In the event of a deal, certain aspects of the Protocol will ‘fall-away’, making its implementation somewhat less problematic. Still outstanding, however, is the impact of the Internal Market Bill, should it become law in coming weeks.

Once the transition period ends, determination of the Protocol will then transfer to the NI Assembly who will vote every four years on whether to consent to its continued operation, with the first vote scheduled sometime in late 2024.

Therefore, it will be important to engage with the Assembly and Executive on the effectiveness of the Protocol to ensure that the institutions understand its implications on businesses and organisations when implemented.


With so much legislation still to go through due process in the Assembly and Westminster – 54 primary bills and 116 subordinate pieces of legislation – there will also be further opportunities post-transition period to shape policy and legislation. The current priority is to ensure that the foundational legislation is in place to enable a smooth transition to a post-Brexit NI, however, this will not be the end of the road when it comes to legislative opportunities. Take, for example, the Environment Bill, still progressing through the UK Parliament. With many aspects extending to Northern Ireland, it is an enabling piece of legislation which establishes a variety of new bills and policies that need to be delivered locally.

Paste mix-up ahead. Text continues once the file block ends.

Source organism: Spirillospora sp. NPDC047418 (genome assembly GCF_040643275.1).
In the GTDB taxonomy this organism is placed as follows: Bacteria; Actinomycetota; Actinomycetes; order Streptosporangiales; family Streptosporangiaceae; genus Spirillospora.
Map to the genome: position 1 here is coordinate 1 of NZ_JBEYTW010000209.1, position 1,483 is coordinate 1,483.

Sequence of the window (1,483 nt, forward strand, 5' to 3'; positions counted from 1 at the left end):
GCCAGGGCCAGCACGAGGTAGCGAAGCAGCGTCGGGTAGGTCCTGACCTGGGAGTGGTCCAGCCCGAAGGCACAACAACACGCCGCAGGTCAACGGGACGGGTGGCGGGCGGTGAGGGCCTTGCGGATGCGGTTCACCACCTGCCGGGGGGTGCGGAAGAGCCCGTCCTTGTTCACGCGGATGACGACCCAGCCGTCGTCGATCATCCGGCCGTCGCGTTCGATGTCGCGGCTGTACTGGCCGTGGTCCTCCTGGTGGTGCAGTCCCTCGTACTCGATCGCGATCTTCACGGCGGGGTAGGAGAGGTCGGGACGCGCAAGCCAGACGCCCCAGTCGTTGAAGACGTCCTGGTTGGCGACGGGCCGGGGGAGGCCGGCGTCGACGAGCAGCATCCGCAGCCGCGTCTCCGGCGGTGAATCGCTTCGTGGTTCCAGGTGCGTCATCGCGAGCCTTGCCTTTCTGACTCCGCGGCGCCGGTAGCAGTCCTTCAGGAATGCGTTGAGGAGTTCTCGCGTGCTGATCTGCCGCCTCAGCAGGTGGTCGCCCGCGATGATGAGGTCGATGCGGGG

No matter what the outcome of current FTA negotiations and the Internal Market Bill are, we can expect that there will be regulatory divergence across these islands which will have implications for businesses and organisations alike, many of whom will have a presence across the jurisdictions. Therefore an understanding and awareness of divergence, and operational challenges and opportunities, is key to ensuring that those operating on this basis are primed to respond.


There is no question that the NI Assembly and Executive have had a tough year, having been in fire-fighting mode from March in response to the COVID-19 pandemic. With an ever-increasing list of problems in their inbox, organisations who engage in an informed and solution-focused approach will have the best prospects of success.

Therefore a proactive engagement strategy will help you position your organisation with decision makers, building trust, credibility and relationships that can give way to progress on your issues.  


Keeping up to date with what is going on has never been more important. With changes in legislation and policy, as well as where power lies, it is critical that organisations keep up to date with developments which is key to informing political strategy. Political monitoring – across NI, ROI and in GB will enable organisations to understand the evolving landscape, ensuring you are on top of developments and positioned to act when appropriate.

Stratagem is currently delivering a Strategic Insight Series on Brexit which is designed to help organisations plan political engagement and strategy following the end of the transition period. We also provide political monitoring which is critical to understanding what is happening in political institutions across the UK and Ireland. To find out more, get in touch.